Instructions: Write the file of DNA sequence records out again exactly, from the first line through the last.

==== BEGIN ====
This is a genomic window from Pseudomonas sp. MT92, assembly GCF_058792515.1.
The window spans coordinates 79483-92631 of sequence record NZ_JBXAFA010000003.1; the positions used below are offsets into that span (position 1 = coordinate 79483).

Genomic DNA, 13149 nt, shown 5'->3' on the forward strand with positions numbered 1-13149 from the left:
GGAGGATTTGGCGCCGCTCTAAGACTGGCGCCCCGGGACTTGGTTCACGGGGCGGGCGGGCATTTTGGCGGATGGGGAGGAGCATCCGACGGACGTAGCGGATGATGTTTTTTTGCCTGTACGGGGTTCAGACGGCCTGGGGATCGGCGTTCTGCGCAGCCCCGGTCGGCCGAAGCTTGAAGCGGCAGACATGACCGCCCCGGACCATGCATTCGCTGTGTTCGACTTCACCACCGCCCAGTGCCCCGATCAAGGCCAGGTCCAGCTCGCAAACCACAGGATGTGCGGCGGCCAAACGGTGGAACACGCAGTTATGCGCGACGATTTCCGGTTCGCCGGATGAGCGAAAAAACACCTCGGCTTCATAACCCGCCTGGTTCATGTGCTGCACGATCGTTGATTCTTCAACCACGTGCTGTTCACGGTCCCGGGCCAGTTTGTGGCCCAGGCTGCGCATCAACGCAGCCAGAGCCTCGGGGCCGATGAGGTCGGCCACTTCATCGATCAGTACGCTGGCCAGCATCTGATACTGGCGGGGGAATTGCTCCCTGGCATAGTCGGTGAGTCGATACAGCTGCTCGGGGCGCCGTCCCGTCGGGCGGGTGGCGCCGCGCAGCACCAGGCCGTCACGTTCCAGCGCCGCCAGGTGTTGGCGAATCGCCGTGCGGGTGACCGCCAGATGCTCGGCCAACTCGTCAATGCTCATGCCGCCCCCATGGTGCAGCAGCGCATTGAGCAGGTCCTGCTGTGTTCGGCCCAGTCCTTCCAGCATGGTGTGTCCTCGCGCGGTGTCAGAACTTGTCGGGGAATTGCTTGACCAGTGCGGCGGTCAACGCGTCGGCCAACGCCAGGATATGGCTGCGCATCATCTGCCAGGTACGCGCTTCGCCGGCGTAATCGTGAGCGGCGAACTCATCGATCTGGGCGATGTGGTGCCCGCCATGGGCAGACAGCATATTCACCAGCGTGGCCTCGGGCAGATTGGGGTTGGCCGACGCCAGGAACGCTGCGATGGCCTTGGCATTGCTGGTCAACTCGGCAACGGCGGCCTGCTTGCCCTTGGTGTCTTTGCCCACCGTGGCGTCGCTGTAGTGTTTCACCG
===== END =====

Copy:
This is a genomic window from Pseudomonas sp. MT92, assembly GCF_058792515.1.
The window spans coordinates 79483-92631 of sequence record NZ_JBXAFA010000003.1; the positions used below are offsets into that span (position 1 = coordinate 79483).

Genomic DNA, 13149 nt, shown 5'->3' on the forward strand with positions numbered 1-13149 from the left:
GGAGGATTTGGCGCCGCTCTAAGACTGGCGCCCCGGGACTTGGTTCACGGGGCGGGCGGGCATTTTGGCGGATGGGGAGGAGCATCCGACGGACGTAGCGGATGATGTTTTTTTGCCTGTACGGGGTTCAGACGGCCTGGGGATCGGCGTTCTGCGCAGCCCCGGTCGGCCGAAGCTTGAAGCGGCAGACATGACCGCCCCGGACCATGCATTCGCTGTGTTCGACTTCACCACCGCCCAGTGCCCCGATCAAGGCCAGGTCCAGCTCGCAAACCACAGGATGTGCGGCGGCCAAACGGTGGAACACGCAGTTATGCGCGACGATTTCCGGTTCGCCGGATGAGCGAAAAAACACCTCGGCTTCATAACCCGCCTGGTTCATGTGCTGCACGATCGTTGATTCTTCAACCACGTGCTGTTCACGGTCCCGGGCCAGTTTGTGGCCCAGGCTGCGCATCAACGCAGCCAGAGCCTCGGGGCCGATGAGGTCGGCCACTTCATCGATCAGTACGCTGGCCAGCATCTGATACTGGCGGGGGAATTGCTCCCTGGCATAGTCGGTGAGTCGATACAGCTGCTCGGGGCGCCGTCCCGTCGGGCGGGTGGCGCCGCGCAGCACCAGGCCGTCACGTTCCAGCGCCGCCAGGTGTTGGCGAATCGCCGTGCGGGTGACCGCCAGATGCTCGGCCAACTCGTCAATGCTCATGCCGCCCCCATGGTGCAGCAGCGCATTGAGCAGGTCCTGCTGTGTTCGGCCCAGTCCTTCCAGCATGGTGTGTCCTCGCGCGGTGTCAGAACTTGTCGGGGAATTGCTTGACCAGTGCGGCGGTCAACGCGTCGGCCAACGCCAGGATATGGCTGCGCATCATCTGCCAGGTACGCGCTTCGCCGGCGTAATCGTGAGCGGCGAACTCATCGATCTGGGCGATGTGGTGCCCGCCATGGGCAGACAGCATATTCACCAGCGTGGCCTCGGGCAGATTGGGGTTGGCCGACGCCAGGAACGCTGCGATGGCCTTGGCATTGCTGGTCAACTCGGCAACGGCGGCCTGCTTGCCCTTGGTGTCTTTGCCCACCGTGGCGTCGCTGTAGTGTTTCACCG